where laborers feed their dirty
glistening torsos sandwiches
and Coca-Cola, with yellow helmets
on. They protect them from falling
bricks, I guess. Then onto the
avenue where skirts are flipping
above heels and blow up over
grates. The sun is hot, but the
cabs stir up the air. I look
at bargains in wristwatches. There
are cats playing in sawdust.
to Times Square, where the sign
blows smoke over my head, and higher
the waterfall pours lightly. A
Negro stands in a doorway with a
toothpick, languorously agitating.
A blonde chorus girl clicks: he
smiles and rubs his chin. Everything
suddenly honks: it is 12:40 of
a Thursday.
                     Neon in daylight is a
great pleasure, as Edwin Denby would
write, as are light bulbs in daylight.
I stop for a cheeseburger at JULIET'S
CORNER. Giulietta Masina, wife of
Federico Fellini, è bell' attrice.
And chocolate malted. A lady in
foxes on such a day puts her poodle
in a cab.
                There are several Puerto
Ricans on the avenue today, which
makes it beautiful and warm. First
Bunny died, then John Latouche,
then Jackson Pollock. But is the
earth as full as life was full, of them?
And one has eaten and one walks,
past the magazines with nudes
and the posters for BULLFIGHT and
the Manhattan Storage Warehouse,
which they'll soon tear down. I
used to think they had the Armory
Show there.
                    A glass of papaya juice
and back to work. My heart is in my
pocket, it is Poems by Pierre Reverdy.


From Lunch Poems. Copyright © 1964 by Frank O’Hara. City Lights Books. Reprinted by permission. All rights reserved.


I’m going to New York!
(what a lark! what a song!)
where the tough Rocky’s eaves
hit the sea. Where th’Acro-
polis is functional, the trains
that run and shout! the books
that have trousers and sleeves!

I’m going to New York!
(quel voyage! jamais plus!)
far from Ypsilanti and Flint!
where Goodman rules the Empire
and the sunlight’s eschato-
logy upon the wizard’s bridges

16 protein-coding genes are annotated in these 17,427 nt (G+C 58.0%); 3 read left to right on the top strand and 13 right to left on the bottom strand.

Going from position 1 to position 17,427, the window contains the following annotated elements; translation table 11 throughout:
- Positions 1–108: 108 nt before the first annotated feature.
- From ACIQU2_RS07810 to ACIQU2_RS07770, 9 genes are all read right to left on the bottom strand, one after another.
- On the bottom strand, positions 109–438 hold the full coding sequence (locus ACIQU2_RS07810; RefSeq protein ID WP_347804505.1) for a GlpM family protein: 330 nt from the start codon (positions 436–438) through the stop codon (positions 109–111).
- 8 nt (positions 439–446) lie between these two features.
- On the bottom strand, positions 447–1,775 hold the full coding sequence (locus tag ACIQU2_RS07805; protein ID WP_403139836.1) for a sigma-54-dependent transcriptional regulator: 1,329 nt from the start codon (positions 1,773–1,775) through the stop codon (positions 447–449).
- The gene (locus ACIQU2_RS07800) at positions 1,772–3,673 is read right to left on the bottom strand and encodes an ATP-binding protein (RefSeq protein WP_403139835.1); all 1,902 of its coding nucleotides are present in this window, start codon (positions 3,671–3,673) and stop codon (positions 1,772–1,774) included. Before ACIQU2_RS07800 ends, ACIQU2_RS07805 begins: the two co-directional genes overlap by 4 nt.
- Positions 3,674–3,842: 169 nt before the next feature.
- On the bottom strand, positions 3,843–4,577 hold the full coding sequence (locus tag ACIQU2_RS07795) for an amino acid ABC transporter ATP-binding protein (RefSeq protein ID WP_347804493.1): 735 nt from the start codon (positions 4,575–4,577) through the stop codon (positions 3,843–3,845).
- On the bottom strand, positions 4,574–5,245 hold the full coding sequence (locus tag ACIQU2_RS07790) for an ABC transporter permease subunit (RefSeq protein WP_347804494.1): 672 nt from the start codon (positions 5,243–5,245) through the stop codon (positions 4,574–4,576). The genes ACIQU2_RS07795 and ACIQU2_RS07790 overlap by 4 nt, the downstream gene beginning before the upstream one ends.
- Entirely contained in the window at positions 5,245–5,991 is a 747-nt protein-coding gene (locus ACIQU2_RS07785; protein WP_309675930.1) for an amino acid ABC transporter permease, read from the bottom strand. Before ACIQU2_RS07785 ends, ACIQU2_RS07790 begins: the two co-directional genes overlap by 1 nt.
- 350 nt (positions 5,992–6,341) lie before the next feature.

and the galleries of print!

I’m going to New York!
(to my friends! mes semblables!)
I suppose I’ll walk back West.
But for now I’m gone forever!
the city’s hung with flashlights!
the Ferry’s unbuttoning its vest!


From Poems Retrieved. Copyright © 1977 by Maureen Granville-Smith. Grey Fox Press. Reprinted by permission. All rights reserved.


        If I rest for a moment near The Equestrian
pausing for a liver sausage sandwich in the Mayflower Shoppe,
that angel seems to be leading the horse into Bergdorf's
and I am naked as a table cloth, my nerves humming.
Close to the fear of war and the stars which have disappeared.
I have in my hands only 35¢, it's so meaningless to eat!
and gusts of water spray over the basins of leaves
like the hammers of a glass pianoforte. If I seem to you
to have lavender lips under the leaves of the world,
      I must tighten my belt.
It's like a locomotive on the march, the season
      of distress and clarity
and my door is open to the evenings of midwinter's
lightly falling snow over the newspapers.
Clasp me in your handkerchief like a tear, trumpet
of early afternoon! in the foggy autumn.
As they're putting, up the Christmas trees on Park Avenue
I shall see my daydreams walking by with dogs in blankets,
put to some use before all those coloured lights come on!
      But no more fountains and no more rain,
      and the stores stay open terribly late.


From Lunch Poems. Copyright © 1964 by Frank O’Hara. City Lights Books. Reprinted by permission. All rights reserved.


I am stuck in traffic in a taxicab
which is typical
and not just of modern life

mud clambers up the trellis of my nerves
must lovers of Eros end up with Venus
muss es sein? es muss nicht sein, I tell you

how I hate disease, it’s like worrying
that comes true
and it simply must not be able to happen

in a world where you are possible
my love
nothing can go wrong for us, tell me


From The Collected Poems of Frank O’Hara. Copyright © 1971 by Maureen Granville-Smith. Alfred A. Knopf, Inc. Reprinted by permission. All rights reserved.